What is Linen? - History of Linen
Quatr.us answers questions
Upgrade /Log in
Options /Log out
Early Europe
Central Asia
Islamic Empire
Native Americans
S./Central America
American History

What is Linen?

Linen mummy shroud
A linen mummy shroud (with the mummy inside it)
Egypt, about 1000 BC (Vatican Museum, Rome)

Linen is one of the first fibers that people made into string and cloth. Linen comes from the flax plant, which grows all over the Mediterranean region and Central Asia. Flax is a tall, reed-like plant, with long fibers which make it easy to spin into thread. You pick the plants, and then leave them to soak in a tub of water or a stream until the hard outside stem rots away and leaves the long, soft fibers underneath. People call this retting the flax.

Then you take the fibers and spin them on a spindle into linen thread. You can spin linen into a thick, strong thread, or you can spin it very very fine, depending on the skill of the spinner and what you want to use it for. People in Egypt made sails out of coarse linen, for example, but used very fine linen for expensive tunics. It is hard to dye linen, so mostly people wore it white, the way it is naturally. Linen is not as warm as wool, but it is much softer and more comfortable on the skin (after you wear it a while; at first it is stiff and scratchy).

In Central Asia, people were spinning linen thread and rope by about 30,000 BC, long before wool. It took longer to invent weaving, but by 5000 BC, at the latest, people were weaving linen into fabric. In the first millennium BC, the Egyptians mostly wore linen, while Greeks and West Asians and Germans mostly wore wool. By the Roman period, however, many people wore linen tunics for comfort with wool robes over them for warmth, and in the Middle Ages in Europe this continued to be common, so that "linen" got to mean something like "underwear". Our word "lingerie" is related to linen. In the Islamic Empire, on the other hand, people began to wear mainly linen and cotton, and not so much wool.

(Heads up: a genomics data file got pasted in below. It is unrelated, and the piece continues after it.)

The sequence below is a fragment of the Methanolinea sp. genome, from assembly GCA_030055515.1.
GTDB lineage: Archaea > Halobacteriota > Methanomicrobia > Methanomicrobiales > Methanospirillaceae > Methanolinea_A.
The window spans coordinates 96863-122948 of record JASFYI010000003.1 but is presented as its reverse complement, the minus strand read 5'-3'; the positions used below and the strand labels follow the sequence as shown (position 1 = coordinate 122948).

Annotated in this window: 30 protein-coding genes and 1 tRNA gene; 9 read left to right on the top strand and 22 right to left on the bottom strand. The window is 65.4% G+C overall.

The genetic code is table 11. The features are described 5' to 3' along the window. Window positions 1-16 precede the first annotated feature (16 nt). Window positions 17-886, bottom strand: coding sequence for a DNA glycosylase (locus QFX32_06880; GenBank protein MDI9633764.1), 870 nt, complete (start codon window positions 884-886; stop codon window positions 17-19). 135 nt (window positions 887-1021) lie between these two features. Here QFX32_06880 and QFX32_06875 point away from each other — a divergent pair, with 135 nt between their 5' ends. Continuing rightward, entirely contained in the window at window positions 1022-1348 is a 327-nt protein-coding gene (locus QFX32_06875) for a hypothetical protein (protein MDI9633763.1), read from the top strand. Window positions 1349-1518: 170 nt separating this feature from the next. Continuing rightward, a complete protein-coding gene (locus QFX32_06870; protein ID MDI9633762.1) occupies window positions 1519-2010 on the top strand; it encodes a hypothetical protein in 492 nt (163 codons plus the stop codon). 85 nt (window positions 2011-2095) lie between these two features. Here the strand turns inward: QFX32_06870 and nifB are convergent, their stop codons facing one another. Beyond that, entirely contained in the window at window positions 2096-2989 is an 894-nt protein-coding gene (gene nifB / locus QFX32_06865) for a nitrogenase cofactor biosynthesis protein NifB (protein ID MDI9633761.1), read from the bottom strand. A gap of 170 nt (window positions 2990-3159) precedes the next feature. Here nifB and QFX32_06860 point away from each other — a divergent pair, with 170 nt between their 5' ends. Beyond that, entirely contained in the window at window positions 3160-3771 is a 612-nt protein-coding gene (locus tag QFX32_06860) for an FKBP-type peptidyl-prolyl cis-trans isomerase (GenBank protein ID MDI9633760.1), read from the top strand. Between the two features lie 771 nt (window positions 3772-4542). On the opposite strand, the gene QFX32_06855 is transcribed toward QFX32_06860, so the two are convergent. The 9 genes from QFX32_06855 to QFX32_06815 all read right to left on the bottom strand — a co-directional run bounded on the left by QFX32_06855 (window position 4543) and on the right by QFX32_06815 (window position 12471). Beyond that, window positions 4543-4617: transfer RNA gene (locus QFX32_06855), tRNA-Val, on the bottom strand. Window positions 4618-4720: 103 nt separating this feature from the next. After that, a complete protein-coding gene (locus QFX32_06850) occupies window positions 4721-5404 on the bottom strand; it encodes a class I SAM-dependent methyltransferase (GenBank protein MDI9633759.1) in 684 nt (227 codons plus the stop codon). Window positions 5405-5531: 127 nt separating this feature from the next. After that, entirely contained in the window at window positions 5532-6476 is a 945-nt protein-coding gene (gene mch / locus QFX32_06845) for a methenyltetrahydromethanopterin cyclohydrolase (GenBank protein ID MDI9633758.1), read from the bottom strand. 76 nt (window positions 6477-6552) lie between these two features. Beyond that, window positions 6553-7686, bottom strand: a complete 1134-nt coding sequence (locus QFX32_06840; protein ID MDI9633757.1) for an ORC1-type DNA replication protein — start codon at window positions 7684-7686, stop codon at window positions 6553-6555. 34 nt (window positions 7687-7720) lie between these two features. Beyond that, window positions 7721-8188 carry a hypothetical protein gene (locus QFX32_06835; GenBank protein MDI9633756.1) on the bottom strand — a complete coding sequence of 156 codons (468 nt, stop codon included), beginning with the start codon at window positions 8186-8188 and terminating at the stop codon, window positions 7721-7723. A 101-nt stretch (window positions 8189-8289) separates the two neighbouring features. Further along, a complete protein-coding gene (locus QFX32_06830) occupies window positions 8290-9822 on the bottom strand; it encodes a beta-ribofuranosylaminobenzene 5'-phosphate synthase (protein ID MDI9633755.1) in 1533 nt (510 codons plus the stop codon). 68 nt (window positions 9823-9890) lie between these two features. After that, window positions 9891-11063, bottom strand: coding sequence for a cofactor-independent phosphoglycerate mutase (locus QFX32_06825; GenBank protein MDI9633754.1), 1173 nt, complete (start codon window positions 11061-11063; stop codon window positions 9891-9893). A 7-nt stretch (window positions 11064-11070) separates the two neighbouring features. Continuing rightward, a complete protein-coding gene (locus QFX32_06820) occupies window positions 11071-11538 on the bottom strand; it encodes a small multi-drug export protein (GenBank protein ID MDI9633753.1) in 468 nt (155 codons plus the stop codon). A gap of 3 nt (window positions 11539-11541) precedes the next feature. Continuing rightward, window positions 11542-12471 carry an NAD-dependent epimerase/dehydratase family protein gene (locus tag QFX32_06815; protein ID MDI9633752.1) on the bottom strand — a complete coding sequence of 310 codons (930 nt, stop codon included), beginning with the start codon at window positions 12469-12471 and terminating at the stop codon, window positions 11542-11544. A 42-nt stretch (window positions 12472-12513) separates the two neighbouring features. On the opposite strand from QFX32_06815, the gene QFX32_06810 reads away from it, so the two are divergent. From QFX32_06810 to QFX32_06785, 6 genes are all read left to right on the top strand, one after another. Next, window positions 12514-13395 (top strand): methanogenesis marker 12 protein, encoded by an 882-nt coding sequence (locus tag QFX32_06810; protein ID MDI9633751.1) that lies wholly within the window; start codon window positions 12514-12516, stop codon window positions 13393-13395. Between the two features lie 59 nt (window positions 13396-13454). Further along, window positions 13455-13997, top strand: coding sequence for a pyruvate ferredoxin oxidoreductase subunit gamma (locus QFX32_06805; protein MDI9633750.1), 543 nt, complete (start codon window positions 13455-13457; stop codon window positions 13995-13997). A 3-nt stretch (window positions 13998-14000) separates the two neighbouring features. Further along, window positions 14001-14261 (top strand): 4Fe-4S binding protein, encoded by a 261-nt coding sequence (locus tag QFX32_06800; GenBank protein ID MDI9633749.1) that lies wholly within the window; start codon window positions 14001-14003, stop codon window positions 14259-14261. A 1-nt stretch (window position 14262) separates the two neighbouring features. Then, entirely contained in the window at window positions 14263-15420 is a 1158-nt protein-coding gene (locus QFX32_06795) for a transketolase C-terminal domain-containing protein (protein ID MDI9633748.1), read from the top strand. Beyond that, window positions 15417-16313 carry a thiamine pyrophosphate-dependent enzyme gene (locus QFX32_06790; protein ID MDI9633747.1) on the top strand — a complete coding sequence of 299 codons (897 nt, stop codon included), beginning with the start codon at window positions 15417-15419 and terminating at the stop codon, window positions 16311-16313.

Learn by Doing - Different types of Cloth

Bibliography and further reading about the history of linen:

Eyewitness: Costume, by L. Rowland-Warne (2000). For kids, but mainly European clothing, from earliest times to modern.

World Textiles: A Concise History, by Mary Schoeser (2003). For adults.

Women's Work: The First 20,000 Years : Women, Cloth, and Society in Early Times, by Elizabeth Wayland Barber (1995). Not for kids, but an interested high schooler could read it. Fascinating ideas about the way people made cloth in ancient times, and why it was that way.


Professor Carr

Karen Eva Carr, PhD.
Assoc. Professor Emerita, History
Portland State University

Professor Carr holds a B.A. with high honors from Cornell University in classics and archaeology, and her M.A. and PhD. from the University of Michigan in Classical Art and Archaeology. She has excavated in Scotland, Cyprus, Greece, Israel, and Tunisia, and she has been teaching history to university students for a very long time.

Professor Carr's PSU page

Help support Quatr.us!

Quatr.us (formerly "History for Kids") is entirely supported by your generous donations and by our sponsors. Most donors give about $10. Can you give $10 today to keep this site running? Or give $50 to sponsor a page?

'Tis the season: read all about the history of Thanksgiving, Hanukkah, and Christmas. Who invented Christmas trees? Who were the Maccabees? When was Jesus really born? How did people celebrate Hanukkah in the Middle Ages? Plus, some great gift ideas.